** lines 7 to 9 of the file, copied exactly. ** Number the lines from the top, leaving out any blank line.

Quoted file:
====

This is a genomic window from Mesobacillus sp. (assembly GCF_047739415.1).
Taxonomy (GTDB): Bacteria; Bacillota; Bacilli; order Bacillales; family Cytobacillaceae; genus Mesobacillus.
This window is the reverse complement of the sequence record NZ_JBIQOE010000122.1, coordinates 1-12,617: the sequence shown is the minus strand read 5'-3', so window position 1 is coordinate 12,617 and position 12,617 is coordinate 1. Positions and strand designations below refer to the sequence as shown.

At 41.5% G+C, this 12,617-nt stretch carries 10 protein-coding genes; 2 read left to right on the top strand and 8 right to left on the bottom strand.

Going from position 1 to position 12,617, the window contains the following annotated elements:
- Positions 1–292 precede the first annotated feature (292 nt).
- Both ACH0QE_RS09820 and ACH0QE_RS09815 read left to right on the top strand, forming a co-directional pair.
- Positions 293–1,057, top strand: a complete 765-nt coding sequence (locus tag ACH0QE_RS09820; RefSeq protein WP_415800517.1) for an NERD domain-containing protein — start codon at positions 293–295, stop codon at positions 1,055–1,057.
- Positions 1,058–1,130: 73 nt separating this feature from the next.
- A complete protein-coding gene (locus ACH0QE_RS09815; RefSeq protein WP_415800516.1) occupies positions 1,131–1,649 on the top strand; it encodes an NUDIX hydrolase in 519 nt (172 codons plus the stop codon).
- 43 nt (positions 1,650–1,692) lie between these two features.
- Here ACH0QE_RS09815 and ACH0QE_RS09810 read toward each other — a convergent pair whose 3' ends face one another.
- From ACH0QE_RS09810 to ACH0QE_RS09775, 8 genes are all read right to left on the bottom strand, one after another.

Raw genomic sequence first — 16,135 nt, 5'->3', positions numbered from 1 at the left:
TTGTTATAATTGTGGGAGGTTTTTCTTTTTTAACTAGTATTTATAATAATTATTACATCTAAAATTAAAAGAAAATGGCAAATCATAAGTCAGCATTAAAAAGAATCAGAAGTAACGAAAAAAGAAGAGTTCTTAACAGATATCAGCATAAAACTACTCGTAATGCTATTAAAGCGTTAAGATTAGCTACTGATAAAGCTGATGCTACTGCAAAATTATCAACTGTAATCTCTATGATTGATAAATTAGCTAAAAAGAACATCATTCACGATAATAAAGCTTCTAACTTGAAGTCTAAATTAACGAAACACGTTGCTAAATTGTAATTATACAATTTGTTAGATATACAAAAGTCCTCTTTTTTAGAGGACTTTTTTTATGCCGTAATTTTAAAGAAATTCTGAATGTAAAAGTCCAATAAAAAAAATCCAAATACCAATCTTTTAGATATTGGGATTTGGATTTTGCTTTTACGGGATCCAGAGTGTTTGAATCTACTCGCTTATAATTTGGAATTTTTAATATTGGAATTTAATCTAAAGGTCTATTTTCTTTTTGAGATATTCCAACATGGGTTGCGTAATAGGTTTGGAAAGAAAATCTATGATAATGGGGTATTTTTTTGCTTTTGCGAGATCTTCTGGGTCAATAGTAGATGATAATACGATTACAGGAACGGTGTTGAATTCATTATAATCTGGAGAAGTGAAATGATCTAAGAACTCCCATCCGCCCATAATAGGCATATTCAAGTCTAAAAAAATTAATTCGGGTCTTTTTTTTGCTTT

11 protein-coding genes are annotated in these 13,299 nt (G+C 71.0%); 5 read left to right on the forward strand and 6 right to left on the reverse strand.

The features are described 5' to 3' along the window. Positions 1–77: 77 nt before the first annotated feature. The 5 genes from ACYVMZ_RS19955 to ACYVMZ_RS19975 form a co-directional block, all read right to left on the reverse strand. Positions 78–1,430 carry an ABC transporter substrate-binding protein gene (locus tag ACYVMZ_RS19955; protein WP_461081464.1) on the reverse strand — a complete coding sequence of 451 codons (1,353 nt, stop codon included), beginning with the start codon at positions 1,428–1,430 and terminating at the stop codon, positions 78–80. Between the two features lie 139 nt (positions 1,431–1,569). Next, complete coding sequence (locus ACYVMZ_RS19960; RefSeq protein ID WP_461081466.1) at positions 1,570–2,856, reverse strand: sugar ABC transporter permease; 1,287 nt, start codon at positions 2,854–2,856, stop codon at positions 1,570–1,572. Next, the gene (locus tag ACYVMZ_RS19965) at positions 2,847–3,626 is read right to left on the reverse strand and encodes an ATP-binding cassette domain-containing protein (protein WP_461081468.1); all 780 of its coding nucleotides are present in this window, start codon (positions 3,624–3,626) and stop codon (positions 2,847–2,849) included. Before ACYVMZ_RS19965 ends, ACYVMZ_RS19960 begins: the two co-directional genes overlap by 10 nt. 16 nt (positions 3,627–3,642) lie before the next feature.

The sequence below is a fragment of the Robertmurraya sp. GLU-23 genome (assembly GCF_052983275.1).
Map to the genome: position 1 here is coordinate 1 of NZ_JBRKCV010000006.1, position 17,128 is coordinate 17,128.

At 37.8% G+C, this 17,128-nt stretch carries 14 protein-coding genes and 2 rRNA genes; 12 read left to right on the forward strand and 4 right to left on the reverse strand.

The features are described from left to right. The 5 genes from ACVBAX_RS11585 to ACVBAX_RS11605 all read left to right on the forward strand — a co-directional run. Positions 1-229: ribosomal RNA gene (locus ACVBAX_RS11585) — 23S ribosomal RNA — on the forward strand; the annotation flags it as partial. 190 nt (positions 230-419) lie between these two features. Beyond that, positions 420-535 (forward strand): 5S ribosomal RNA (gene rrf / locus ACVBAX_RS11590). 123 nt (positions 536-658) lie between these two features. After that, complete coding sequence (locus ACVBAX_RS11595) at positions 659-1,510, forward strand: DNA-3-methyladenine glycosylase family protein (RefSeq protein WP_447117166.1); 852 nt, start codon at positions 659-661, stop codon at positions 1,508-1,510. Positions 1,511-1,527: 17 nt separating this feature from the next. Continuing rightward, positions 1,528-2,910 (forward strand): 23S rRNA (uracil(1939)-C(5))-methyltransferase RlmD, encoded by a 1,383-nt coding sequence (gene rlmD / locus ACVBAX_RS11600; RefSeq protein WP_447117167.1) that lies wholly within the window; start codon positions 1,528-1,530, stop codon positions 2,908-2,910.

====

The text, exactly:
- Both ACH0QE_RS09820 and ACH0QE_RS09815 read left to right on the top strand, forming a co-directional pair.
- Positions 293–1,057, top strand: a complete 765-nt coding sequence (locus tag ACH0QE_RS09820; RefSeq protein WP_415800517.1) for an NERD domain-containing protein — start codon at positions 293–295, stop codon at positions 1,055–1,057.
- Positions 1,058–1,130: 73 nt separating this feature from the next.